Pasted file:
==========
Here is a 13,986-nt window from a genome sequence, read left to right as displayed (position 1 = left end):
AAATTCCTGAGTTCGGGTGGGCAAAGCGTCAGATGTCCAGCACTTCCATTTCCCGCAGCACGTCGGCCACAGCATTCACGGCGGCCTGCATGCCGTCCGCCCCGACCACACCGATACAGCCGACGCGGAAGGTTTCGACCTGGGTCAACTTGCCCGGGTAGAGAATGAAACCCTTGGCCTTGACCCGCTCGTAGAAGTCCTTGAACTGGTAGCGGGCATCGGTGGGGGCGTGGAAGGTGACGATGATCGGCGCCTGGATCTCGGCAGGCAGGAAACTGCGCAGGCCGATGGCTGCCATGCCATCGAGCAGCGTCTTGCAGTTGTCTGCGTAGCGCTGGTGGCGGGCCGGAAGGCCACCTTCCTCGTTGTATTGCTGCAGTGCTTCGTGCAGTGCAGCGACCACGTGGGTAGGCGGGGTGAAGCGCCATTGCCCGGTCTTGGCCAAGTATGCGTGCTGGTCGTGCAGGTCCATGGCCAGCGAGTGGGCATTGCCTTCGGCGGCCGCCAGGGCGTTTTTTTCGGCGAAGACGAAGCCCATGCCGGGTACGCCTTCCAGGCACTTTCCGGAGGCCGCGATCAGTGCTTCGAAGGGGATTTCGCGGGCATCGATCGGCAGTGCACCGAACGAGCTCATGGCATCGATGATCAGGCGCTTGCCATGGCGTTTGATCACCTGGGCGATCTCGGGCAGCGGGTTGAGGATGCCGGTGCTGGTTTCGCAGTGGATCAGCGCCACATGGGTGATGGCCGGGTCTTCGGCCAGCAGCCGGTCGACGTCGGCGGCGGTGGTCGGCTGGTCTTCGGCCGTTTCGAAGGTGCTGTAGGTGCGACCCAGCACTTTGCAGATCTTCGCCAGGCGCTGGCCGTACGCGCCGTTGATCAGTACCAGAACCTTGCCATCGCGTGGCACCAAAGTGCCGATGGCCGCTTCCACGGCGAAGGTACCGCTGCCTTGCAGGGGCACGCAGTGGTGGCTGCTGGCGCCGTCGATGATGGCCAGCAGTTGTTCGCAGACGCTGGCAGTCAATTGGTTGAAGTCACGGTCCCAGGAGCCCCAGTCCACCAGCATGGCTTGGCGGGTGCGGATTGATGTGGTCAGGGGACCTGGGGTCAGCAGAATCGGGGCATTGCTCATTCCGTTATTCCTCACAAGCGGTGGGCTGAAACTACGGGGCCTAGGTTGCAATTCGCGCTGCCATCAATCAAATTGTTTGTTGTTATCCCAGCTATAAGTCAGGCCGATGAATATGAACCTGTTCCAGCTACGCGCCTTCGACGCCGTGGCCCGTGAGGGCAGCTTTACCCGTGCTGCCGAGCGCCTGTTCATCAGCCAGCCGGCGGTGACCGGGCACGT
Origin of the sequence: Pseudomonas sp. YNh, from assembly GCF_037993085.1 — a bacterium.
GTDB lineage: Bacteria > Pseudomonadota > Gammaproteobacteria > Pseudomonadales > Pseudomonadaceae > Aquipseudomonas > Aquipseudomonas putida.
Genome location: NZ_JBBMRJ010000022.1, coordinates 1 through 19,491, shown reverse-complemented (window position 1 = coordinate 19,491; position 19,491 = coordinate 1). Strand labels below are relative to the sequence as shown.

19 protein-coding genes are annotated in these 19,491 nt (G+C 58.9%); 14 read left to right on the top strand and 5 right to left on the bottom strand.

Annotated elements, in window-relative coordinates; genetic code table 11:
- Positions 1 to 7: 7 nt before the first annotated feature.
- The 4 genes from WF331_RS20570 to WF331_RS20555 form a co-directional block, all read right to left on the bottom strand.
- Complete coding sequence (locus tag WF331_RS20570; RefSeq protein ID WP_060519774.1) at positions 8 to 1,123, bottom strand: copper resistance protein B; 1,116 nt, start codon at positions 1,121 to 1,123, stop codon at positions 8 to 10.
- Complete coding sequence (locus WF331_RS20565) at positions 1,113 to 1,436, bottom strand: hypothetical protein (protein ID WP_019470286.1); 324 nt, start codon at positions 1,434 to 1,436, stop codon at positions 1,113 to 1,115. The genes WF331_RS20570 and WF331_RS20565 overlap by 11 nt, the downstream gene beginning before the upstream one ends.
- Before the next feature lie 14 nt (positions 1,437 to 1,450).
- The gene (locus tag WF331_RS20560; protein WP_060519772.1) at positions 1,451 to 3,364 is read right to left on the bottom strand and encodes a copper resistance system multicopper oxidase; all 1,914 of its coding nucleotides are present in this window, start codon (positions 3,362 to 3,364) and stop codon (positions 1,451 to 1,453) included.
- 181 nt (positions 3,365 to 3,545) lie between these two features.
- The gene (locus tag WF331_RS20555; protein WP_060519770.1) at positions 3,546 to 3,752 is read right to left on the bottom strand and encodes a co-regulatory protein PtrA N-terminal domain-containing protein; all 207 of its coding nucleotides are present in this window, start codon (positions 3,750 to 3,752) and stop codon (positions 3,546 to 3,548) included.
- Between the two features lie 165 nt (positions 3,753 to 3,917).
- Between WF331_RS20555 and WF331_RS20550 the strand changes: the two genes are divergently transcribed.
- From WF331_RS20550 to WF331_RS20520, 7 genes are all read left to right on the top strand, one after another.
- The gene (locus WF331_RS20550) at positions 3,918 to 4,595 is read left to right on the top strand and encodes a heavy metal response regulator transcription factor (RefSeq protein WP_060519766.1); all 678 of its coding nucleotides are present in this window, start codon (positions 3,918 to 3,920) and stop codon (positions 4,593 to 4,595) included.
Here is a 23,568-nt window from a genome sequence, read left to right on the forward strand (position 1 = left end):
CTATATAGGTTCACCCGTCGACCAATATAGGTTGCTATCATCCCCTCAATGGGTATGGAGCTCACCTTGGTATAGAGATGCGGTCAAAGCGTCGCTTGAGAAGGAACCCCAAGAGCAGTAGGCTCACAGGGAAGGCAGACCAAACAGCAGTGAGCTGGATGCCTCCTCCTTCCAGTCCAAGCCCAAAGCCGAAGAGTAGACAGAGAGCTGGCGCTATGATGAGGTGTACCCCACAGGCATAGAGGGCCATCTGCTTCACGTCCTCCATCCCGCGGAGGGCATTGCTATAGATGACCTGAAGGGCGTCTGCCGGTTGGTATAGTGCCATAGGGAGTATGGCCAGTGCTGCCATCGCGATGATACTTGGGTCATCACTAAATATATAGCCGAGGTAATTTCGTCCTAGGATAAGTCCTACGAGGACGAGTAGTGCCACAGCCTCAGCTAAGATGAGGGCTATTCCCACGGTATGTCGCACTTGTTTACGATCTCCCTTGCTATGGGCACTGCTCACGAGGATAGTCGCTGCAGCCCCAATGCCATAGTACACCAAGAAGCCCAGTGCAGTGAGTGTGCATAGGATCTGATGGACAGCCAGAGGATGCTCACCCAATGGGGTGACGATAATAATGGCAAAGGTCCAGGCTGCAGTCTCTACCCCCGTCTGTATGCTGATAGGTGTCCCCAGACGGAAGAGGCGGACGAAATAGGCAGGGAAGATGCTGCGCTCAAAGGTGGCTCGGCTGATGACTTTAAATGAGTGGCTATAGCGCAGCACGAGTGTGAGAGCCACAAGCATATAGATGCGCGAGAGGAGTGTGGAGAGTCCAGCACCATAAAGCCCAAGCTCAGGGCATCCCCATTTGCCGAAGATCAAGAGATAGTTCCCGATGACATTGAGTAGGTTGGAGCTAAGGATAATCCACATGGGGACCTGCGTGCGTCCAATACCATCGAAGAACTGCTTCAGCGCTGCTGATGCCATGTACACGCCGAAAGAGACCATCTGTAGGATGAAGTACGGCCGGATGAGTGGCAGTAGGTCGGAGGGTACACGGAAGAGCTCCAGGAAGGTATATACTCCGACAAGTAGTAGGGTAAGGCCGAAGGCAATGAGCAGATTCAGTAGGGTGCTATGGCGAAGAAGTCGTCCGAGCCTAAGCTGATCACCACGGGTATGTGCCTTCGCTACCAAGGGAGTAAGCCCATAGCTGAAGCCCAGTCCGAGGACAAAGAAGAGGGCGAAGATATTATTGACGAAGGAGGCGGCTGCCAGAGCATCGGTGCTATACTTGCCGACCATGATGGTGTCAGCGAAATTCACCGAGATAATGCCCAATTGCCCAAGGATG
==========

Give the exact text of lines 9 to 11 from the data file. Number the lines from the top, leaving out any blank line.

- The 4 genes from WF331_RS20570 to WF331_RS20555 form a co-directional block, all read right to left on the bottom strand.
- Complete coding sequence (locus tag WF331_RS20570; RefSeq protein ID WP_060519774.1) at positions 8 to 1,123, bottom strand: copper resistance protein B; 1,116 nt, start codon at positions 1,121 to 1,123, stop codon at positions 8 to 10.
- Complete coding sequence (locus WF331_RS20565) at positions 1,113 to 1,436, bottom strand: hypothetical protein (protein ID WP_019470286.1); 324 nt, start codon at positions 1,434 to 1,436, stop codon at positions 1,113 to 1,115. The genes WF331_RS20570 and WF331_RS20565 overlap by 11 nt, the downstream gene beginning before the upstream one ends.